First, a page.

The American Motorcyclist Association recently, quietly released an official endorsement of lane splitting. A summary of the position statement reads: “Given the ongoing success of lane splitting in California and the recent enthusiasm for lane splitting and/or filtering in other states, the AMA endorses these practices and will assist groups and individuals working to bring legal […]
Are Motorcycles Safer With Antilock Brakes?
New stats say ABS can help keep you alive
A new report says riders with ABS-equipped bikes can dramatically reduce the chance of a fatal accident. The study compared fatality rates among riders on bikes that have antilock brakes, and it found that death rates were 38% lower on motorcycles equipped with the optional ABS systems compared to non-ABS bikes.
In 2005-2006, the fatal crashes per 10,000 registered motorcycles without antilock brakes was 6.6. On bikes with ABS, the number dropped to 4.1, a 38% improvement. In another study of 72,000 insured years of 2003-2007 model-year Honda, Suzuki, Triumph and Yamaha bikes, insurance losses were 21% lower with antilocks than non-ABS models.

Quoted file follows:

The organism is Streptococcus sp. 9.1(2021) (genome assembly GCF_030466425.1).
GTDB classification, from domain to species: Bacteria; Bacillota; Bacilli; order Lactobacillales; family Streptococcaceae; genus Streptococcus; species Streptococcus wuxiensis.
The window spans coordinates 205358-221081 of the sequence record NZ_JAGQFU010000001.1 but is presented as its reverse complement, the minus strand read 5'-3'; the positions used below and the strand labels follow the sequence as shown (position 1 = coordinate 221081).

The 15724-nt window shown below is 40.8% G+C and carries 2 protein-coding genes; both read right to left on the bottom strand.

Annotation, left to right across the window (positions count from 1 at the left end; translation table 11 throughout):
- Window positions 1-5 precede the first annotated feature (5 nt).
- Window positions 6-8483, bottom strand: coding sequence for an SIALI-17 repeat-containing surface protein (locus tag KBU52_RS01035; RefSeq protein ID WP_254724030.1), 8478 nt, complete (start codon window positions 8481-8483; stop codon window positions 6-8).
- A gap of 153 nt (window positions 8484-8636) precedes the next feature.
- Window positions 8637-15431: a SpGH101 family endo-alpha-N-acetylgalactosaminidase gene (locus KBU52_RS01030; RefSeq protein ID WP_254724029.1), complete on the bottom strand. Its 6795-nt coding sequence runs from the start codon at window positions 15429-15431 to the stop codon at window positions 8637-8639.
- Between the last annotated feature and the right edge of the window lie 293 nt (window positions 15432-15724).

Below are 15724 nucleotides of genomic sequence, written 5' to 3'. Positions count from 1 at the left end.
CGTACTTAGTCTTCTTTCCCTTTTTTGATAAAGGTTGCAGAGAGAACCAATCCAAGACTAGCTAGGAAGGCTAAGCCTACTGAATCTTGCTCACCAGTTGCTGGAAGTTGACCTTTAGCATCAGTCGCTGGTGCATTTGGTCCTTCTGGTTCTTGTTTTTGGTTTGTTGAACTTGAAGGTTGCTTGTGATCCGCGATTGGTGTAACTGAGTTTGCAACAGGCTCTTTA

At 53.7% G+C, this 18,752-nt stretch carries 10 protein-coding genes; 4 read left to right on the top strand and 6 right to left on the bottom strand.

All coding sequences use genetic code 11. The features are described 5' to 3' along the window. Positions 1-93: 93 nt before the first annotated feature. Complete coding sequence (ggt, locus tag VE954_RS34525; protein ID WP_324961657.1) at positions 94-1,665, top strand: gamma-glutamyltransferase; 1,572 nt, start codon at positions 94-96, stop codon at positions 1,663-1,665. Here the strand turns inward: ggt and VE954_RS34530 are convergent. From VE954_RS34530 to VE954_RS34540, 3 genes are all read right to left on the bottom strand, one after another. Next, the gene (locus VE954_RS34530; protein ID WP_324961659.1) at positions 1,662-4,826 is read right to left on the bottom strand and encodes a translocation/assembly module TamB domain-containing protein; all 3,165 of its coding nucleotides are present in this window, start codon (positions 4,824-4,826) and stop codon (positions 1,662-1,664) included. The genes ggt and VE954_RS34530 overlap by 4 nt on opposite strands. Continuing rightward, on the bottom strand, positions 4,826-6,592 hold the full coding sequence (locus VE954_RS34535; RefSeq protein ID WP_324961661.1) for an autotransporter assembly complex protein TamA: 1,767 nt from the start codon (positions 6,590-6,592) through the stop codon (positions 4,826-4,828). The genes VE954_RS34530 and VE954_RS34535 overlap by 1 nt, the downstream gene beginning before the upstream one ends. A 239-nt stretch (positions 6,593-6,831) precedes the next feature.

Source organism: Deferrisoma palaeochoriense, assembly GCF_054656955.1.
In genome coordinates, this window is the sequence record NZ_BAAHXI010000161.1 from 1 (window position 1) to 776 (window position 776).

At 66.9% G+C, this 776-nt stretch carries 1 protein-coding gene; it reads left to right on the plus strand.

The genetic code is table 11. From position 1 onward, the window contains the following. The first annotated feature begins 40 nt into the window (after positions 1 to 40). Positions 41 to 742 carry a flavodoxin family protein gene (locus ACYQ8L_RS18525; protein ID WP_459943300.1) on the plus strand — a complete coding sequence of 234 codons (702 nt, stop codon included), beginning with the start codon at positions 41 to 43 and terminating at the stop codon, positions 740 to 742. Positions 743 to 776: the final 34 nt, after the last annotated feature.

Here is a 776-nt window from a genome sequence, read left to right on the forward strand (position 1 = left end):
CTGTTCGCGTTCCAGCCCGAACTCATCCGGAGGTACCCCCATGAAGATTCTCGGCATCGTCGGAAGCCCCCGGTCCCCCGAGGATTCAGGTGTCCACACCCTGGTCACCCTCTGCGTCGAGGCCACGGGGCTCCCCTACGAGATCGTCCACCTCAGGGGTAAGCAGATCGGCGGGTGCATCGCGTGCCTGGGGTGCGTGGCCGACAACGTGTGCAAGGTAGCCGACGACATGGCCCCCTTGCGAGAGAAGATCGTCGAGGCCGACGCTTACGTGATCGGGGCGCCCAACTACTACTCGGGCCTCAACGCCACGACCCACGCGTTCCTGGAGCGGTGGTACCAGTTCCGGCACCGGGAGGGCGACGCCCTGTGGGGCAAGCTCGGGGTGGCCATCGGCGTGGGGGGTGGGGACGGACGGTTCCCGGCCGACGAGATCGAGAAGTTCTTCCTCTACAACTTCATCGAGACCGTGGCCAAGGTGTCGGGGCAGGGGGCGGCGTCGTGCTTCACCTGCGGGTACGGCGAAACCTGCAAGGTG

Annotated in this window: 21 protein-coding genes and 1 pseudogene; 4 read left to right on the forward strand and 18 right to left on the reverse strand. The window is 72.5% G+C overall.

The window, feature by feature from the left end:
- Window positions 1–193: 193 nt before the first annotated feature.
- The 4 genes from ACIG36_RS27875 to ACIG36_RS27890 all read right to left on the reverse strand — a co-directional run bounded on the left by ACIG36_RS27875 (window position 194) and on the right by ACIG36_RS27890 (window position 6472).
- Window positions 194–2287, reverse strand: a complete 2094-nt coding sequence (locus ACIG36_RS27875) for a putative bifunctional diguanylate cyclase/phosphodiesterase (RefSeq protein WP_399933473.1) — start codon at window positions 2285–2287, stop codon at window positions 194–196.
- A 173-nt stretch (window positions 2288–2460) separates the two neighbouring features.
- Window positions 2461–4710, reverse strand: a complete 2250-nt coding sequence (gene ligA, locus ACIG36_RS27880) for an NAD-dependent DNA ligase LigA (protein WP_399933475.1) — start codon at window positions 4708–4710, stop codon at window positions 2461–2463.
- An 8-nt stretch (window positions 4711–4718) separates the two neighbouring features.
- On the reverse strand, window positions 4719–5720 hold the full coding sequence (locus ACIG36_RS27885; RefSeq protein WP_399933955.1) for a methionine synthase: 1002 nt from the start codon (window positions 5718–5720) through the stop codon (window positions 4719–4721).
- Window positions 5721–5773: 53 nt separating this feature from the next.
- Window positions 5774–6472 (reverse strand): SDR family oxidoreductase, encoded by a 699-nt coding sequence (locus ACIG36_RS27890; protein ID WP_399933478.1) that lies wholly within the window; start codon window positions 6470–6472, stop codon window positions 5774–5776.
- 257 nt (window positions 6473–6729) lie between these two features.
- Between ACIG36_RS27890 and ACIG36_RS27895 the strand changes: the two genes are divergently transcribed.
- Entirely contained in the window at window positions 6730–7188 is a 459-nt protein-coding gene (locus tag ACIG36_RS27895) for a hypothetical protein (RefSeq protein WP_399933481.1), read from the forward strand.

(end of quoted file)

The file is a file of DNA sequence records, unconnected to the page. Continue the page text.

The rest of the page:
It’s important here to note these studies were funded by the Insurance Institute for Highway Safety, an organization that typically has little respect for the positive attributes of bikes.
Safety-crats like the IIHS would prefer to not have any motorcycles on the road, instead putting us all in identical foam cars. They point to a 55% increase in motorcycling fatalities from 1998 to 2007. But it’s important to note that motorcycle registrations have exceeded 6 million compared to 3.8 million in 1998, an increase of 37%. Plus, vehicle miles ridden have increased by more than 20%.
Rob Dingman, president and CEO of the American Motorcyclist Association, allows that the study might show the potential of antilock brakes, but this report generates more questions than answers – he says a federal study of the causes of motorcycle crashes is long-overdue. “Our members would welcome an ABS option on more models, but there must be a broader strategy to reduce motorcycle accidents and fatalities that includes increased education and motorist awareness,” Dingman said.